As information about the coronavirus pandemic rapidly changes, PEOPLE is committed to providing the most recent data in our coverage. Some of the information in this story may have changed after publication. For the latest on COVID-19, readers are encouraged to use online resources from CDC, WHO, and local public health departments and visit our coronavirus hub.
Although the number of children infected with the coronavirus (COVID-19) has remained low since the outbreak began in Wuhan, China, in late December, a small percentage of children have become seriously ill.
In a new study published in the journal Pediatrics, scientists examined 2,143 infected children under the age of 18 in China that were reported to the Chinese Centers for Disease Control and Prevention as of Feb. 8.
About half of the children had mild symptoms: fever, fatigue, cough, congestion and possibly nausea or diarrhea.
More than a third, around 39 percent, were moderately sick, with additional symptoms including pneumonia or lung problems.
About four percent of the children had no symptoms had all, the study found.
But about 125 children, around 6 percent, developed very serious illnesses. One 14-year-old boy that tested positive for the coronavirus died, and 13 of the children were considered in “critical” condition, meaning they were on the brink of respiratory or organ failure.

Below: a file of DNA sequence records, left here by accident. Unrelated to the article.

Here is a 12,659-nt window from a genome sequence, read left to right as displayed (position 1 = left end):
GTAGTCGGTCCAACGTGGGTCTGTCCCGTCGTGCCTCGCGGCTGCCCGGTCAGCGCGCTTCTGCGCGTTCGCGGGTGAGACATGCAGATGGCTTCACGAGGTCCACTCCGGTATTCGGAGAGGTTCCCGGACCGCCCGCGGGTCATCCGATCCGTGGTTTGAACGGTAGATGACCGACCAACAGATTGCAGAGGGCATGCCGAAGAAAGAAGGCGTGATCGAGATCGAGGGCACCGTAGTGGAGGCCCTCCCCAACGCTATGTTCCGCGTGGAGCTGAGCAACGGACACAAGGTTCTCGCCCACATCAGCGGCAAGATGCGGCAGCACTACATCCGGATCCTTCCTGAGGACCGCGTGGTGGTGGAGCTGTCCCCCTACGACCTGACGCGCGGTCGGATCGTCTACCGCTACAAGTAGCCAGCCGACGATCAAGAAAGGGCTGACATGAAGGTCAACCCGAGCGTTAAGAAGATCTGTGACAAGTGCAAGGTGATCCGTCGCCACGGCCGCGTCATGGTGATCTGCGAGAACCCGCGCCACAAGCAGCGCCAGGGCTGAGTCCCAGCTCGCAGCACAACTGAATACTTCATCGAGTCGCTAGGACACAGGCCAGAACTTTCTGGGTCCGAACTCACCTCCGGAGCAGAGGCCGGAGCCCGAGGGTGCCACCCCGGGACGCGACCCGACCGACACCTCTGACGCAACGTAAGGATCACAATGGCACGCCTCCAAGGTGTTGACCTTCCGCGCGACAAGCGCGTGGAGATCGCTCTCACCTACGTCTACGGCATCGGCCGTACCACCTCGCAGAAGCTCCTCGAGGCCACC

“Effectively, what this tells us is that hospitals should prepare for some pediatric patients because we can’t rule out children altogether,” said Dr. Srinivas Murthy, an associate professor of pediatrics at the University of British Columbia.
Murthy added, “The main conclusion is that children are infected at rates that may be comparable to adults, with severity that’s much less, but that even within the kids, there’s a spectrum of illness and there’s a handful that require more aggressive therapy.”
The study showed that of the 125 severely ill children, more than 60 percent were age 5 or younger. Forty of them were infants.
Shilu Tong, the study’s senior author, said it was likely that younger children were more sick than older children because their respiratory systems were still developing.
The researchers also theorized that children are less susceptible to the virus than adults due to the ACE2 receptor, to which the viral cells bind in the human body.
“It might not be as developed in children as in adults,” Dr. Murthy said.
The study was unable to determine if the United States can expect similar low numbers of children with coronavirus or if the country should expect more than China.
As of Wednesday morning, there have been at least 201,000 confirmed cases of coronavirus globally and 8,204 deaths, over half of which have come from mainland China, according to the New York Times.
Source: Read Full Article